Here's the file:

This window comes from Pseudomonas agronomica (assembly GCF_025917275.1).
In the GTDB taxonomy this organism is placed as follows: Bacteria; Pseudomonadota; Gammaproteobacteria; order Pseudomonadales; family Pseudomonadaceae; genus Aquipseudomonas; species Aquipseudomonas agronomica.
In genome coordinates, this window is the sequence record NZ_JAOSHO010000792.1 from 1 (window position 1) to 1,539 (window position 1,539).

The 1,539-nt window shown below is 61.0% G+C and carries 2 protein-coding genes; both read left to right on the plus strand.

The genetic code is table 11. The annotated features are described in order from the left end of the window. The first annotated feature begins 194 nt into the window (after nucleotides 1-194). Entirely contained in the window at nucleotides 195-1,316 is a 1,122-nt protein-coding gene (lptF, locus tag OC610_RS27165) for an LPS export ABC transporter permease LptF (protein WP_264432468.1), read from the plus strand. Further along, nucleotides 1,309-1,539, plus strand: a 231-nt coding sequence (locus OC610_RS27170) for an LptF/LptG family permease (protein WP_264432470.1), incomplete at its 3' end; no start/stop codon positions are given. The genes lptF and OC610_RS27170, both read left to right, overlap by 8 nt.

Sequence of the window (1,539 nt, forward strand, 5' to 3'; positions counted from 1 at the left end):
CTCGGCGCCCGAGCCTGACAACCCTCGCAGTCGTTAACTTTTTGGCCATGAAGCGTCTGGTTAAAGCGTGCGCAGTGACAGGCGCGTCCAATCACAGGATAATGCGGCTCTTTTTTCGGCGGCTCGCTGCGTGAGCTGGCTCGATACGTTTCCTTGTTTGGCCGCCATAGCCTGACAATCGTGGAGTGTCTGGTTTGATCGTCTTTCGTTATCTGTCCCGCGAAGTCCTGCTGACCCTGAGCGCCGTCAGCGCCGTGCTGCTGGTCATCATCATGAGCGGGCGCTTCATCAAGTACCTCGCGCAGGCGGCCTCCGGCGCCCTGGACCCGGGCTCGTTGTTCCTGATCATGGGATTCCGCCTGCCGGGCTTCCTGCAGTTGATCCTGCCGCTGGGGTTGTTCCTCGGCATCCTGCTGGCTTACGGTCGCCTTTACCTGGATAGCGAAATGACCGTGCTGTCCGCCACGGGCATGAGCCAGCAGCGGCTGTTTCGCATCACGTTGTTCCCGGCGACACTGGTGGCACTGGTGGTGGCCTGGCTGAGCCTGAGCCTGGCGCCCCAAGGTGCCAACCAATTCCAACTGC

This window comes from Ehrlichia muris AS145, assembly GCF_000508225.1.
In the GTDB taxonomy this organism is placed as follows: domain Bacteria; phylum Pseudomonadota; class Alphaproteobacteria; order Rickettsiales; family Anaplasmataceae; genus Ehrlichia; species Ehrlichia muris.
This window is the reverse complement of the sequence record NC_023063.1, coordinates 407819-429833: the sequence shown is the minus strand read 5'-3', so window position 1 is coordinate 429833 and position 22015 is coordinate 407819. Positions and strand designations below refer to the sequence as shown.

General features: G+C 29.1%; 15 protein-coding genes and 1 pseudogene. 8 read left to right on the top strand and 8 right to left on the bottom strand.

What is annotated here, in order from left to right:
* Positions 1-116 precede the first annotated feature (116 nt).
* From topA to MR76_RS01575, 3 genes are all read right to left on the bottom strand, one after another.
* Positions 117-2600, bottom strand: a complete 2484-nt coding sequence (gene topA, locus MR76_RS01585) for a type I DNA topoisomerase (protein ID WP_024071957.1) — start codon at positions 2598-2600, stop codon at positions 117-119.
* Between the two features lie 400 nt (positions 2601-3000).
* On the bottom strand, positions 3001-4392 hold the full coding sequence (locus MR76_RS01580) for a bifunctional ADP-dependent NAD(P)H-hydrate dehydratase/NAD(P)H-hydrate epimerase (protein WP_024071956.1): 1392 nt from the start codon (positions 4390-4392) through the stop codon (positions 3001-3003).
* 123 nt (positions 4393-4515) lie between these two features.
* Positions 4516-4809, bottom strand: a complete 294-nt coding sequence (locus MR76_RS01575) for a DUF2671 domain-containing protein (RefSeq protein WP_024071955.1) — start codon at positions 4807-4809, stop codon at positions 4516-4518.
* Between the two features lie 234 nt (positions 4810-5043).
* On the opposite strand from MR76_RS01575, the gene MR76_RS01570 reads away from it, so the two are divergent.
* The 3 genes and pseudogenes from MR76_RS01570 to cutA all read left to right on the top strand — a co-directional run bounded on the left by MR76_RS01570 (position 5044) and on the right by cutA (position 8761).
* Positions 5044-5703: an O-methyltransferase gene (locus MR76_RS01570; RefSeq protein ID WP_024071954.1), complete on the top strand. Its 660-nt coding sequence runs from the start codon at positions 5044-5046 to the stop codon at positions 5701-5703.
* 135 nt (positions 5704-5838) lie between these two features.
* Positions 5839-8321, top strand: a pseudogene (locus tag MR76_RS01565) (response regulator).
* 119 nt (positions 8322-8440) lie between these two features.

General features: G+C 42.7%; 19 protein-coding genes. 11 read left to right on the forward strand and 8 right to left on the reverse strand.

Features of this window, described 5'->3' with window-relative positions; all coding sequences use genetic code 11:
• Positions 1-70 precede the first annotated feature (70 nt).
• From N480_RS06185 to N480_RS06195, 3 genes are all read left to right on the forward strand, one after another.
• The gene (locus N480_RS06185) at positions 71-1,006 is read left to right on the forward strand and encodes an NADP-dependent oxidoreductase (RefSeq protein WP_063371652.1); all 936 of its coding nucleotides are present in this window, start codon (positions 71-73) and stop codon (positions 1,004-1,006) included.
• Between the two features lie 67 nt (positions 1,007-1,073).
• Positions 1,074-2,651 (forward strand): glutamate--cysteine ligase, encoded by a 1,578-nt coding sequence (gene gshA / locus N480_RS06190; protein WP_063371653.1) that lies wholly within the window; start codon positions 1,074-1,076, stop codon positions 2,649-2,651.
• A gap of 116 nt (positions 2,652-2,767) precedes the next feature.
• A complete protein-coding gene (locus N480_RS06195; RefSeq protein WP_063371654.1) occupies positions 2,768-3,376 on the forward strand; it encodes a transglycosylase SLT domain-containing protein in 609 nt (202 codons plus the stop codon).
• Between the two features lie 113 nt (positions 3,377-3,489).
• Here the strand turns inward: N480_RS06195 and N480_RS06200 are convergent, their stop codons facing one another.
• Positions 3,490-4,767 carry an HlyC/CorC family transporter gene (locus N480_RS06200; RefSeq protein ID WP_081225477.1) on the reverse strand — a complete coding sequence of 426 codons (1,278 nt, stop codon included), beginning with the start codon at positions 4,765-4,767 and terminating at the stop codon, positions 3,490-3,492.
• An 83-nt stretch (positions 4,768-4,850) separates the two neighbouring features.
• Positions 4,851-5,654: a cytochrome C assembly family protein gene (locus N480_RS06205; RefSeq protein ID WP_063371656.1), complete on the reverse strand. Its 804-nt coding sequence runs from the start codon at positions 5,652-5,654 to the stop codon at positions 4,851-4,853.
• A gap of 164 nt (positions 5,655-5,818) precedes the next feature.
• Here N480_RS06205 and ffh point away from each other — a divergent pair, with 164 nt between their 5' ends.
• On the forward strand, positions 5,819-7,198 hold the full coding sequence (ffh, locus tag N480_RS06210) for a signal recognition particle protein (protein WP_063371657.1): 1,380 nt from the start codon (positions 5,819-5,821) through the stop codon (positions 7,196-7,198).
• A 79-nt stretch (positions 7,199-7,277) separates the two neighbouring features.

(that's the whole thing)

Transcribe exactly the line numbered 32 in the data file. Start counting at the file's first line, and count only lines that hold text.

• Between the two features lie 67 nt (positions 1,007-1,073).